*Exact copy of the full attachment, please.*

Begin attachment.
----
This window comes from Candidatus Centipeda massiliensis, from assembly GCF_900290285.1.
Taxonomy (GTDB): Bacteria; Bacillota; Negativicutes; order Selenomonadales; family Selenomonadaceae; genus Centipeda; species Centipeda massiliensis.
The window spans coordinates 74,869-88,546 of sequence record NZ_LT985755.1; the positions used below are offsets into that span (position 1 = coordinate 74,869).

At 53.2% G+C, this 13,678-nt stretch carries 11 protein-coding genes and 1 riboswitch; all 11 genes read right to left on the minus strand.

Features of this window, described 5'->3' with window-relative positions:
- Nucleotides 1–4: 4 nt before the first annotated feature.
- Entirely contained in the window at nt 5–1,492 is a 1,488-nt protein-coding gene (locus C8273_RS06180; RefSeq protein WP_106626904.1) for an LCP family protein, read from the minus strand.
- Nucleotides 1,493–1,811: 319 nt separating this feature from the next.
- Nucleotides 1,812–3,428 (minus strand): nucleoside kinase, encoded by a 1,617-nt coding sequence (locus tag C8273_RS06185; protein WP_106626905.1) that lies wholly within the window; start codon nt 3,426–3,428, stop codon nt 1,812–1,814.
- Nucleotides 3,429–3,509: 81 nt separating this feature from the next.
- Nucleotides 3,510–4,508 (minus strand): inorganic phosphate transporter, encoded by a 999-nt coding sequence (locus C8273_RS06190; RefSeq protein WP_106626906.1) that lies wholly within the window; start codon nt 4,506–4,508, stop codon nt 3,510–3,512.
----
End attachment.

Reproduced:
This window comes from Candidatus Centipeda massiliensis, from assembly GCF_900290285.1.
Taxonomy (GTDB): Bacteria; Bacillota; Negativicutes; order Selenomonadales; family Selenomonadaceae; genus Centipeda; species Centipeda massiliensis.
The window spans coordinates 74,869-88,546 of sequence record NZ_LT985755.1; the positions used below are offsets into that span (position 1 = coordinate 74,869).

At 53.2% G+C, this 13,678-nt stretch carries 11 protein-coding genes and 1 riboswitch; all 11 genes read right to left on the minus strand.

Features of this window, described 5'->3' with window-relative positions:
- Nucleotides 1–4: 4 nt before the first annotated feature.
- Entirely contained in the window at nt 5–1,492 is a 1,488-nt protein-coding gene (locus C8273_RS06180; RefSeq protein WP_106626904.1) for an LCP family protein, read from the minus strand.
- Nucleotides 1,493–1,811: 319 nt separating this feature from the next.
- Nucleotides 1,812–3,428 (minus strand): nucleoside kinase, encoded by a 1,617-nt coding sequence (locus tag C8273_RS06185; protein WP_106626905.1) that lies wholly within the window; start codon nt 3,426–3,428, stop codon nt 1,812–1,814.
- Nucleotides 3,429–3,509: 81 nt separating this feature from the next.
- Nucleotides 3,510–4,508 (minus strand): inorganic phosphate transporter, encoded by a 999-nt coding sequence (locus C8273_RS06190; RefSeq protein WP_106626906.1) that lies wholly within the window; start codon nt 4,506–4,508, stop codon nt 3,510–3,512.